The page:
Video shows alleged threat at Conewago Twp. building
- Police arrested Chad Stoner twice in less than 24 hours, both for incidents at the Conewago Twp. building.
- Police allege Stoner disrupted a township meeting on Aug. 3, then made a threat the next day at the building.
- Defense attorney Farley Holt said Stoner's free-speech rights are being violated.
The girlfriend of a Conewago Township man jailed after police accused him of threatening township officials has made public a video of the incident.
"What I want is for people to watch the video and judge for themselves what they think is going on," said Emily Winand, whose boyfriend is Chad Michael Stoner. "The facts are the facts."
Stoner has been clashing with township supervisors and Northern York County Regional Police for nearly two years, his attorney said. Officers have twice filed charges against him this month based on those encounters.
Winand alleges the clashes are happening because Stoner is collecting information about the township. She confirmed Stoner was raised in Conewago Township.
"A year or so ago he started getting more involved in the township," she said.
The video: Winand recorded the video Aug. 4 as she and Stoner walked inside the Conewago Township building and spoke with township manager Lou Anne Bostic.
Stoner asked Bostic to provide him with a certified letter stating whether township meetings are being audio recorded and told her he has heard conflicting information about that. Bostic replied that she's not recording the meetings.
Then Stoner asked to be placed on the agenda for the next township supervisors meeting regarding "official corruption between the Northern Regionals and Lorreta Wilhide ... and Lorreta Wilhide's clear and present prejudicial attacks that she is taking upon me."
Wilhide is chairwoman of Conewago Township supervisors.
Stoner clarified that "attacks" might not be a "good word," then told Bostic:
"I have a feeling — now this is just my personal belief — I think if she continues to act in the way she is, I think Houston, Texas, is gonna turn into Conewago Township."
Bostic replied, "I'm not asking."
Stoner — who police said had a handgun and a large sheath knife strapped to him at the time — then said, "That's where they shot all them cops."
Before leaving the township building, Stoner, who had been arrested the night before and removed from a township meeting, asked Bostic to deliver a message to Wilhide:
"Call Lorreta and let her know I'm out," he said, then laughed. "Oh, that's just lovely!"
'Legitimate threat': After Stoner left, Bostic called 911 and told police the statement made her very uncomfortable and that she "thought the comment was a legitimate threat," according to charging documents.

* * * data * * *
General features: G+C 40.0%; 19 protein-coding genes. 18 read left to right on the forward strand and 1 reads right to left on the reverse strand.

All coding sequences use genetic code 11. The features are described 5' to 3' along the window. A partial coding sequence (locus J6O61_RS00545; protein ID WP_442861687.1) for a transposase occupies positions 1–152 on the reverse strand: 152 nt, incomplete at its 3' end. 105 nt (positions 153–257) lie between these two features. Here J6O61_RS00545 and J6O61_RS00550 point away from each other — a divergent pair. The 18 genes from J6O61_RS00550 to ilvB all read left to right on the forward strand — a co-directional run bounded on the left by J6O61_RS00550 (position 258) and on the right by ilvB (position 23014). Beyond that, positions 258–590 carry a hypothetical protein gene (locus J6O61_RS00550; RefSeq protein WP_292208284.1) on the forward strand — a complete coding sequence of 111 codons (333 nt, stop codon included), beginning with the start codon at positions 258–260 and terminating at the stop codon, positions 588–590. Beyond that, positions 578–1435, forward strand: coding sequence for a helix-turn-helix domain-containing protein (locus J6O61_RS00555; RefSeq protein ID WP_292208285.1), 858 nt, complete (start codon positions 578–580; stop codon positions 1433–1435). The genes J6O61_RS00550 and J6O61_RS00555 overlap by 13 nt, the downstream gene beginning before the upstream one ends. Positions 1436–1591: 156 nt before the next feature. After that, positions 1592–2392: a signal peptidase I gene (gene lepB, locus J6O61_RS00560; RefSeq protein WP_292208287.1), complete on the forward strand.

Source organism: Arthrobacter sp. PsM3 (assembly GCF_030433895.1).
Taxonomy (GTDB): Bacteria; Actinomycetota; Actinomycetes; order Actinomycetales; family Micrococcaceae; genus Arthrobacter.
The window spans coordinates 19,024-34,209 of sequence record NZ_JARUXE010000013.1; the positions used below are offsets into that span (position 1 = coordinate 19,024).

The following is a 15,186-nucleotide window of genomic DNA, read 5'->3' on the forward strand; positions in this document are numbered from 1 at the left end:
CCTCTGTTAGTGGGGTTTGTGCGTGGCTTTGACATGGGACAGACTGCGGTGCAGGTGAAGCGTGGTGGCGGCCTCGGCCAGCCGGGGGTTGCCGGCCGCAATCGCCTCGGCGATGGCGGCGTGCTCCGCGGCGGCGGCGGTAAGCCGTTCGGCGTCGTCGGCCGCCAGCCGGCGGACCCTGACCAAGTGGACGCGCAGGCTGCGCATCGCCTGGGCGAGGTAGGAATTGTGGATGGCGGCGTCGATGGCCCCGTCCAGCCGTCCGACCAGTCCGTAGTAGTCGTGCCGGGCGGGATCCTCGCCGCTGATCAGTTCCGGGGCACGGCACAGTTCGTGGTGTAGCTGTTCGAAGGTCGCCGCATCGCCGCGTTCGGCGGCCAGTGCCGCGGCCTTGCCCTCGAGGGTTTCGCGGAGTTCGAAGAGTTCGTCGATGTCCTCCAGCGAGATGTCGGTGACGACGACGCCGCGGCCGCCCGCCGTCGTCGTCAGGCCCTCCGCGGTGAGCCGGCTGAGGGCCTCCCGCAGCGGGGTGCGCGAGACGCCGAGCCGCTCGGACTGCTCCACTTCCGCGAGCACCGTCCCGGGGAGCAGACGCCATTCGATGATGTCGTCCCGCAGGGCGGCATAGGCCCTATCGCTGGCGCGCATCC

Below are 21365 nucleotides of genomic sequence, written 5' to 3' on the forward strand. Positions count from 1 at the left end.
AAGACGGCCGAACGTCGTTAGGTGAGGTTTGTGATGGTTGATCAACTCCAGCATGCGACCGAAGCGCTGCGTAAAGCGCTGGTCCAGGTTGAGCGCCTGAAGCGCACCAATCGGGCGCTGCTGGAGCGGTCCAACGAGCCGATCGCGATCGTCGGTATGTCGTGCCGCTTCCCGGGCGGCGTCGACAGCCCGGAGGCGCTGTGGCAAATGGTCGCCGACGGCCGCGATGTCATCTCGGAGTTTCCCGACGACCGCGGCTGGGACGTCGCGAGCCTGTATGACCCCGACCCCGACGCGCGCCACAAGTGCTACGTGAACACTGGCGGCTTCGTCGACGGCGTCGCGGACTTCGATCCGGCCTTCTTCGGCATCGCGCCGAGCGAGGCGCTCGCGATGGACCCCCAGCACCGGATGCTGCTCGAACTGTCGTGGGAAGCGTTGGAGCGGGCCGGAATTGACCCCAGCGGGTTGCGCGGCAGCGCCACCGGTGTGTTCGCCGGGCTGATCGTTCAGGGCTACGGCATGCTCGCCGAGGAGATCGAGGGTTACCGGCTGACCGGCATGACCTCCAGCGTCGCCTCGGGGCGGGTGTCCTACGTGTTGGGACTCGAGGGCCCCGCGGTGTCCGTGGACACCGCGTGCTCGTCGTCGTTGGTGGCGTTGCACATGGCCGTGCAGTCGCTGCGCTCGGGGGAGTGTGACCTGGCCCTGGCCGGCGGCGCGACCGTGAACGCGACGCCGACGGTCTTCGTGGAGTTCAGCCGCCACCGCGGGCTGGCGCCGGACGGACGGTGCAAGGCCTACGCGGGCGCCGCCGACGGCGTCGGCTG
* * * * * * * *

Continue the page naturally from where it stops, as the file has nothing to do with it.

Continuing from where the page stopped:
Albert Neufeld Jr., the township's zoning and codes-enforcement officer, told officers he heard Stoner make the statement and said that based on Stoner's demeanor, Neufeld also believed it was a legitimate threat, documents state.
Officers reviewed security footage from the township building and determined the large revolver in the holster Stoner was wearing "appeared to be a real firearm," documents allege.
Police filed a firearms charge against Stoner alleging he violated the state's concealed-weapons law when he got into his car with the gun on his hip, according to Stoner's defense attorney, Farley Holt.
Gun at issue: Holt told The York Dispatch he now has the gun in question, and it's not a firearm. It's a CO2-propelled gun that fires rubber balls and pepper balls, and it is less lethal than a pellet gun, according to Holt.
Holt also said Stoner never threatened to shoot police.
"He's basically saying unless things change ... bad things are going to happen," the attorney said. "Not that he's going to do bad things."
Stoner, 28, of 910 Copenhaffer Road, is charged with making terroristic threats and carrying a firearm without a license. He remains in York County Prison on $35,000 bail. However, he cannot be released even if he posts bail in this case because on Friday, bail in his unrelated stalking case was revoked, according to court records.
The night before: Northern Regional Police were called to the township building about 7:15 p.m. Aug. 3, by Wilhide, who reported Stoner was causing a disturbance at the meeting.
Stoner began speaking during the public-comment section of the meeting but was stopped and told to speak at the microphone. (Either he or someone with him recorded the exchange and posted it on YouTube.)
"I find that arbitrary, and I don't want to do it," he said.
Stoner repeatedly declined to walk to the microphone and eventually told Wilhide she could not interrupt public comment.
'Jack-booted thugs': When Wilhide responded she believed she could, Stoner took umbrage.
"No, you can't," he told her. "I will not allow you to continue on. You better call your jack-booted thugs and have 'em get over here."
Wilhide then called a recess, prompting Stoner to reply, "Let's do it."
A Northern Regional officer arrived and arrested Stoner, who is being charged with disrupting a public meeting and disorderly conduct.
'Long history': "There's a long history. ... I can say there was ill will on both sides that led up to this," Holt said. "But he's in jail for expressing his First Amendment rights — his political free speech."
Bostic and Wilhide have not returned phone messages seeking comment; nor has township solicitor Timothy Bupp.
When his bail was set on the alleged threat case, Stoner was ordered to have no contact whatsoever with any township employees, to refrain from entering any township property including the township building, to refrain from entering Northern Regional's police station and to refrain from having any contact with any victims or witnesses in his criminal cases, according to the office of District Judge David Eshbach.
— Reach Liz Evans Scolforo at firstname.lastname@example.org or on Twitter at @LizScolforoYD.